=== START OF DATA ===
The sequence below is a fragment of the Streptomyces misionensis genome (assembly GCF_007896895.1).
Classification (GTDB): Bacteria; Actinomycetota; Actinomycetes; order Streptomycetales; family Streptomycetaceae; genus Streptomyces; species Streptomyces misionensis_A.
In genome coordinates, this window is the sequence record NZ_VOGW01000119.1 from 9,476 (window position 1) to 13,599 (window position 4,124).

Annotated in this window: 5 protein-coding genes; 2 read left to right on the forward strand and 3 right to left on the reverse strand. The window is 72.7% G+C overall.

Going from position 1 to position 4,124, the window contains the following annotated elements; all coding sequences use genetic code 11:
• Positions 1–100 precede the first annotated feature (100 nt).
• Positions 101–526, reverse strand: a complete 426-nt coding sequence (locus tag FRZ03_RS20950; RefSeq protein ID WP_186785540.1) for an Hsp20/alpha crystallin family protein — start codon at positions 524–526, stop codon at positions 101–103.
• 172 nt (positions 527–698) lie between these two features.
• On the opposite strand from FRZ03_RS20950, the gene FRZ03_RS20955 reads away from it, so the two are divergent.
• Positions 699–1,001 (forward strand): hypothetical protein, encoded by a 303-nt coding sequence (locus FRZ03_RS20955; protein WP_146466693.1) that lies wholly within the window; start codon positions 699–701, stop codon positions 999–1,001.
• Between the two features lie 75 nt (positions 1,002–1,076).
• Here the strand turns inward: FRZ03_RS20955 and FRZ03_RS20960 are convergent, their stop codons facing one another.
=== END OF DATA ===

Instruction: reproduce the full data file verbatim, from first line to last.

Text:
The sequence below is a fragment of the Streptomyces misionensis genome (assembly GCF_007896895.1).
Classification (GTDB): Bacteria; Actinomycetota; Actinomycetes; order Streptomycetales; family Streptomycetaceae; genus Streptomyces; species Streptomyces misionensis_A.
In genome coordinates, this window is the sequence record NZ_VOGW01000119.1 from 9,476 (window position 1) to 13,599 (window position 4,124).

Annotated in this window: 5 protein-coding genes; 2 read left to right on the forward strand and 3 right to left on the reverse strand. The window is 72.7% G+C overall.

Going from position 1 to position 4,124, the window contains the following annotated elements; all coding sequences use genetic code 11:
• Positions 1–100 precede the first annotated feature (100 nt).
• Positions 101–526, reverse strand: a complete 426-nt coding sequence (locus tag FRZ03_RS20950; RefSeq protein ID WP_186785540.1) for an Hsp20/alpha crystallin family protein — start codon at positions 524–526, stop codon at positions 101–103.
• 172 nt (positions 527–698) lie between these two features.
• On the opposite strand from FRZ03_RS20950, the gene FRZ03_RS20955 reads away from it, so the two are divergent.
• Positions 699–1,001 (forward strand): hypothetical protein, encoded by a 303-nt coding sequence (locus FRZ03_RS20955; protein WP_146466693.1) that lies wholly within the window; start codon positions 699–701, stop codon positions 999–1,001.
• Between the two features lie 75 nt (positions 1,002–1,076).
• Here the strand turns inward: FRZ03_RS20955 and FRZ03_RS20960 are convergent, their stop codons facing one another.